Being CR*P at Instructional Design
I took a recommendation from the Articulate Forums, and bought a copy of “The Non-Designer’s Design Book” – Robin Williams. A GREAT purchase. FANTASTIC ideas for creators of eLearning, which relies on visuals as well as content.
While she apologises for the resulting acronym, it works well for the design principles the book explains.
C – Contrast
R – Repetition
A – Alignment
P – Proximity
It occurred to me that these 4 factors could also be used, albeit slightly differently, for a simple eLearning course instructional design model, (I make no apologies about stealing the idea!)
Contrast – This is very much akin to principles suggested by Cathy Moore.
Contrast current to future/desired situations.
Contrast current procedures to future/planned procedures.
Contrast current performance to future/desired performance.
Contrast current product or service features and functionality to future/Roadmap features and functionality
Contrast current financial performance by sector to………..you get the point
Repetition – repeat the learning points. Keep repeating the message or messages. This can be done on a macro scale (maybe using a “slogan” that repeats in a footer. There are many possible ways to do this – perhaps a semi-transparent graphic repeated as the background on every page of a section. Use different words and phrases to say the same thing. Repeat the learning objectives.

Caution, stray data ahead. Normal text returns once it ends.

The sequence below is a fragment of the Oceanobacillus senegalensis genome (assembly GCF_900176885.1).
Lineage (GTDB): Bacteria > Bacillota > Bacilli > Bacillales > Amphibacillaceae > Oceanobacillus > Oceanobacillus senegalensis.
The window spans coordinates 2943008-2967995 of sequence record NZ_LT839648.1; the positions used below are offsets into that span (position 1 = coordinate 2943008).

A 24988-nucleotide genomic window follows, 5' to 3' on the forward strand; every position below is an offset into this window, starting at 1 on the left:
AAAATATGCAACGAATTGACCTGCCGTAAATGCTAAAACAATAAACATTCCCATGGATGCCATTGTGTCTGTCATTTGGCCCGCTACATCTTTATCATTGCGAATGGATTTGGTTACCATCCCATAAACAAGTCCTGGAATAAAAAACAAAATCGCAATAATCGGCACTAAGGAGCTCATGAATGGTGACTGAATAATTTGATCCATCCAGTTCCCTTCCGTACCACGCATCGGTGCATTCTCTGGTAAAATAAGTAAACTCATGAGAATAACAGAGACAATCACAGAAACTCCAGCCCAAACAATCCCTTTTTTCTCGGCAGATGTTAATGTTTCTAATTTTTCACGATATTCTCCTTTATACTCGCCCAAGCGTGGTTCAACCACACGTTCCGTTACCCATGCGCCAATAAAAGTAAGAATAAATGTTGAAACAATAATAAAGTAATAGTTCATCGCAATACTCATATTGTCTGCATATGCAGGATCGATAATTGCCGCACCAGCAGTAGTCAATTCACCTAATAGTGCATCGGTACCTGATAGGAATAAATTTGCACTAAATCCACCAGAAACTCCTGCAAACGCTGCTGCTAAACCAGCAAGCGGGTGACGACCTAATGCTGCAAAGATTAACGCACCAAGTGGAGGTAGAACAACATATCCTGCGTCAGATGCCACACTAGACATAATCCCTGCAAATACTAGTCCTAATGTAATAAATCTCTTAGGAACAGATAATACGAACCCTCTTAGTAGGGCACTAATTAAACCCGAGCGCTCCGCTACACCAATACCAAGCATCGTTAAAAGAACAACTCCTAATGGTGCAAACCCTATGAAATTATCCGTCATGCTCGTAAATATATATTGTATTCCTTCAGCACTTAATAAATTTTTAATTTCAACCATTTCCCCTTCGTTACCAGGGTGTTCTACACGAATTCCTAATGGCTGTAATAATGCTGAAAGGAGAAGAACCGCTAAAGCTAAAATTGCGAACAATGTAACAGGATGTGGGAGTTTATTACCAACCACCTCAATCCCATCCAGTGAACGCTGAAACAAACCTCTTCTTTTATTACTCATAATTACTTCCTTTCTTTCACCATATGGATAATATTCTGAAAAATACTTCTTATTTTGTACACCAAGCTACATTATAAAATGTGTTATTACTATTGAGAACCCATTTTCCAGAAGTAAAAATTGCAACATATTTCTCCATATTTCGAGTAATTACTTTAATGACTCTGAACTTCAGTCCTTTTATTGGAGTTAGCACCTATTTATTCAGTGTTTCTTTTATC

Alignment – if creating corporate eLearning, make sure that your course aligns to business requirements. At the start, explain the relevance of the course to a current business strategy your customer is following, or the Annual Targets etc. This helps make the course “real” for people, and reality facilitates internalisation and memory.
Proximity – this harks back to something I have mentioned before, making learning appropriate for different audiences. The learning material/content has to be “close to their hearts”. Your audience need to recognise scenarios, they need to feel, or think, or say “Ah yes – that happened to me last week”, or “I saw that!”, or “That’s GREAT – because I know I have to do that tomorrow”. Proximity of learning to activity can assist retention.
I’m not saying that this is a perfect design model, (is there one?); however, it is memorable, and workable.
And is certainly is CR*P.